The tropical disturbance (Invest 93L)
that crossed over Florida on Wednesday, bringing welcome rains of 1 - 3 inches, is now a naked swirl of low clouds over the central Gulf of Mexico. The disturbance is embedded in a large area of dry air associated with an upper level low pressure system, and this dry air is discouraging development. 93L is also moving into a region of moderate wind shear of 10 - 20 knots, and NHC is giving 93L a 0% chance of developing into a tropical depression before the storm makes landfall in Mexico south of Brownsville on Saturday. There are a few heavy thunderstorms trying to fire up near the center of 93L's fairly well-formed circulation, but I don't think this storm is going to bring more than 1 - 2 inches of rain to the coast on Saturday.Figure 1.
Morning satellite image of the Central Caribbean disturbance.Central Caribbean disturbance 94L
Disorganized heavy thunderstorm activity continues in the region between Central America and Jamaica. Wind shear
has fallen to the moderate range, 10 - 20 knots, and is predicted to continue to fall over the next two days. This should allow the disturbance, dubbed Invest 94L
by NHC on Friday afternoon, to increase in organization, though it will take many days for it to approach tropical depression status, since it is so large and poorly organized. The last two runs of the NOGAPS model have developed the disturbance into a tropical depression or storm by early next week, with the system moving northwards into Jamaica, the Cayman Islands, and eastern Cuba. The other major models do not show the disturbance developing during the coming week. NHC is giving the disturbance a 10% of developing into a tropical depression by Sunday. A surge of moisture accompanying a tropical wave may aid development when the wave arrives in the Western Caribbean on Sunday. Water temperatures in the Central Caribbean are about 1°C above average, 29°C, which is plenty warm enough to support development of a tropical storm. Residents of Jamaica, eastern Cuba, the Cayman Islands, Haiti, and the Dominican Republic should anticipate the possibility that heavy rains of 2 - 4 inches may affect them today through Sunday.Five EF-5 tornadoes confirmed in 2011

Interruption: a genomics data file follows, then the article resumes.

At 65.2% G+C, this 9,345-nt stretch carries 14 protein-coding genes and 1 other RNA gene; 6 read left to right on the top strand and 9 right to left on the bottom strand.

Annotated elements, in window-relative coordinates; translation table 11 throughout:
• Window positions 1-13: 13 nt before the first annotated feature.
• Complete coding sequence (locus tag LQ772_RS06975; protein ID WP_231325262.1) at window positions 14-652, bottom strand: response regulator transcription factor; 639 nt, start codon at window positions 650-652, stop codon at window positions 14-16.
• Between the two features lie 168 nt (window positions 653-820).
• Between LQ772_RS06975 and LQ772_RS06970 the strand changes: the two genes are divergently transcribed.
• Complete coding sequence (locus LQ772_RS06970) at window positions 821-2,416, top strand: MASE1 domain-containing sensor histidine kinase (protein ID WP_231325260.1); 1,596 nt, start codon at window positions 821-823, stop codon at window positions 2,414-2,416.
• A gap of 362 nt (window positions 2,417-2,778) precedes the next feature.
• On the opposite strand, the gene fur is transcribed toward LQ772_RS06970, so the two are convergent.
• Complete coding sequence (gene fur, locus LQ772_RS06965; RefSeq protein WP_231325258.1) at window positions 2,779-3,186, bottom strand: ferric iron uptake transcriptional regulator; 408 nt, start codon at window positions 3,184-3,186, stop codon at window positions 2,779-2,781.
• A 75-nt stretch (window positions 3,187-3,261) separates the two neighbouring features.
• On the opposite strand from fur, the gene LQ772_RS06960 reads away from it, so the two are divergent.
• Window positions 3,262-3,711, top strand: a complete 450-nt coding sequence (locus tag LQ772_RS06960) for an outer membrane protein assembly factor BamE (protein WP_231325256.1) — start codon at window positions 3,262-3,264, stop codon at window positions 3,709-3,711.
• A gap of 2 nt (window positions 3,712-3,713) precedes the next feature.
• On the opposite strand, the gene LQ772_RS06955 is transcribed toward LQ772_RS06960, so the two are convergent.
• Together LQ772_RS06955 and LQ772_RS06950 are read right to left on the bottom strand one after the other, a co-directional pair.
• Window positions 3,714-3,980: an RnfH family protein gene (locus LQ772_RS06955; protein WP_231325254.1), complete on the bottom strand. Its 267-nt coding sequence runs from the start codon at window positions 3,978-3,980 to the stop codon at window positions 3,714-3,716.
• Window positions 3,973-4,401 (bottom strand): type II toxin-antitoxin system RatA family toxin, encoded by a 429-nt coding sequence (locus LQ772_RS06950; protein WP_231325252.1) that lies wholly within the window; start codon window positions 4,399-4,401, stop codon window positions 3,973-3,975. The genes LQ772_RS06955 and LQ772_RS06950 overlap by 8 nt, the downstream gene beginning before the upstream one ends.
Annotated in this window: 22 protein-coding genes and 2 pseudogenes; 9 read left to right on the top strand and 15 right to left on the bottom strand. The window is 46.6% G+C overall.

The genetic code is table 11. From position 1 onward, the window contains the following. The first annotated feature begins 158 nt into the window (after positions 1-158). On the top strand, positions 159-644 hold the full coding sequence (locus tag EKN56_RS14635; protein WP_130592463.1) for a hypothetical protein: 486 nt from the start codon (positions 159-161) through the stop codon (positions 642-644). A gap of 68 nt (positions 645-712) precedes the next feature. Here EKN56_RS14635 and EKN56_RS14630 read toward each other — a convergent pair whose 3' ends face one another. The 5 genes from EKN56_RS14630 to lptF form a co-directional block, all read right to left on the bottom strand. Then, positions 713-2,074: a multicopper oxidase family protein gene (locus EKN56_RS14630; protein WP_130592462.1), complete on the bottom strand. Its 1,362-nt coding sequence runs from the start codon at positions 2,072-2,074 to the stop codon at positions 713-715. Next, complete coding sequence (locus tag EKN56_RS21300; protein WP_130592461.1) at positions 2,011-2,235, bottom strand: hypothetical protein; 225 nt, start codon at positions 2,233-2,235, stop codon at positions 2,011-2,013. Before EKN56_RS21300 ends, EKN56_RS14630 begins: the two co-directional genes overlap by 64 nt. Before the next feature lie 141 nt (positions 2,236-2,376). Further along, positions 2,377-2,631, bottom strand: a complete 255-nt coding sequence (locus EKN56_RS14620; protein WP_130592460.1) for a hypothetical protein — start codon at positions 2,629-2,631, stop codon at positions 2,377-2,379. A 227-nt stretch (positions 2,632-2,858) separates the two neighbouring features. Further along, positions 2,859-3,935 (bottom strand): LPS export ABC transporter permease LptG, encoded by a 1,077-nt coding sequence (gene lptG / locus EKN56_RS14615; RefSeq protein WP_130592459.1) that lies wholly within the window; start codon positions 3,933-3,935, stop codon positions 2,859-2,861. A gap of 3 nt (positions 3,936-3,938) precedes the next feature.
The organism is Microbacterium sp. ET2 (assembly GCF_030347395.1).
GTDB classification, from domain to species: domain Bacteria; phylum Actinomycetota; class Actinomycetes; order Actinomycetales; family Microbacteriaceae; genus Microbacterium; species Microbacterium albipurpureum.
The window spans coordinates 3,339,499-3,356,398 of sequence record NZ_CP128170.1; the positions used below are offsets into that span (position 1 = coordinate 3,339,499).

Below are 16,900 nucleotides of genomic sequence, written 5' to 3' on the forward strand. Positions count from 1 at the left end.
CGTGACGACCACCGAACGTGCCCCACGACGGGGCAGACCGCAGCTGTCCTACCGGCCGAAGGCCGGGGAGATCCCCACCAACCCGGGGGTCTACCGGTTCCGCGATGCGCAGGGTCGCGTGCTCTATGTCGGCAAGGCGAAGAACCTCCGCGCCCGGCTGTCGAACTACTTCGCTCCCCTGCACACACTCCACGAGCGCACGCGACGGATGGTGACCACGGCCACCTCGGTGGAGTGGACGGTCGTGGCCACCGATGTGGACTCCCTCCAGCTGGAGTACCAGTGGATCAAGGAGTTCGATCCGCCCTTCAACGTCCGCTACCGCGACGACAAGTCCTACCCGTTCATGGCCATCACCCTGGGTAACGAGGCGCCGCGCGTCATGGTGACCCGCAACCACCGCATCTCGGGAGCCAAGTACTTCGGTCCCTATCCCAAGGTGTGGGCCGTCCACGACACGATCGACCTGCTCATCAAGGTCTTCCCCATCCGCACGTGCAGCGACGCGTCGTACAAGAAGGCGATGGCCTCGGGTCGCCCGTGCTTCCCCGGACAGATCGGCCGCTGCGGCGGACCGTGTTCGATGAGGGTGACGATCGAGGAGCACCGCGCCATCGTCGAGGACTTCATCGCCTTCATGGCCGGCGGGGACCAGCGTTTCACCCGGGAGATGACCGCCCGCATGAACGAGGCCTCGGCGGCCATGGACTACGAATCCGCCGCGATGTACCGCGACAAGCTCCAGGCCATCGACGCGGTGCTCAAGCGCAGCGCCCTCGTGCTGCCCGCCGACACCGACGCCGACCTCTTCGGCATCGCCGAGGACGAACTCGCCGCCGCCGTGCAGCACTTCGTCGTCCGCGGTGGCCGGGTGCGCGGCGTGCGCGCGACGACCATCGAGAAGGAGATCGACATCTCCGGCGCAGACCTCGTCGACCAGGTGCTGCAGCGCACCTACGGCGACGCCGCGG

The National Weather Service in Oklahoma City announced Wednesday
that the violent tornado that hit Binger, El Reno, Peidmont, and Guthrie, Oklahoma on May 24, killing nine people, was an EF-5 with winds greater than 210 mph. The rating was given based on measurements made by a University of Oklahoma portable "Doppler on wheels" radar. The long track, large wedge tornado caused extensive damage, with well built houses cleanly swept from their foundation and trees debarked. This tornado brings the total number of EF-5 tornadoes this year to five, tying 2011 with 1953 for 2nd place for greatest number of these top-end tornadoes in one year. Only 1974 (six) had more. The EF-5 tornadoes of 2011:
1) The April 27, 2011 Neshoba/Kemper/Winston/Noxubee Counties, Mississippi tornado
(3 killed, 29 mile path length.)
2) The April 27, 2011 Smithville, Mississippi tornado
(22 killed, 15 mile path length.)
3) The April 27, 2011 Hackleburg, Alabama tornado
(71 killed, 25 mile path length.)
4) The May 22, 2011 Joplin Missouri tornado
(138 killed, 14 mile path length.)
5) The May 24, 2011 Binger-El Reno-Peidmont-Guthrie, Oklahoma tornado.
(9 killed, 75 mile path length.)Figure 2.
Aerial view of damage from the May 22, 2011 Joplin, Missouri tornado. Image credit: Wikipedia
A few other remarkable statistics on the tornado season of 2011, compiled from NOAA's official press release
and Wikipedia's excellent tornado pages:
- The April 25 - 28 tornado outbreak, with 330 tornadoes, was the largest tornado outbreak of three days or less duration on record. The previous record was 148 tornadoes, set during the April 3 - 4, 1974 Super Outbreak.
- For April 27, 186 tornadoes have been confirmed.
This is the largest 1-day tornado total on record, beating the 148 recorded in 24 hours on April 3 - 4, 1974.
- The April 14 - 16 tornado outbreak, with 162 confirmed tornadoes, ranks as the fourth largest tornado outbreak of three days or less duration on record.
- The May 21 - 26 tornado outbreak,
with 158 confirmed tornadoes, ranks as the 5th largest 6-day or shorter tornado outbreak on record. A May 2003 6-day outbreak
had 289 tornadoes, and a May 2004 6-day outbreak
had 229 tornadoes. The year 2011 now has three of the top five tornado outbreaks on record.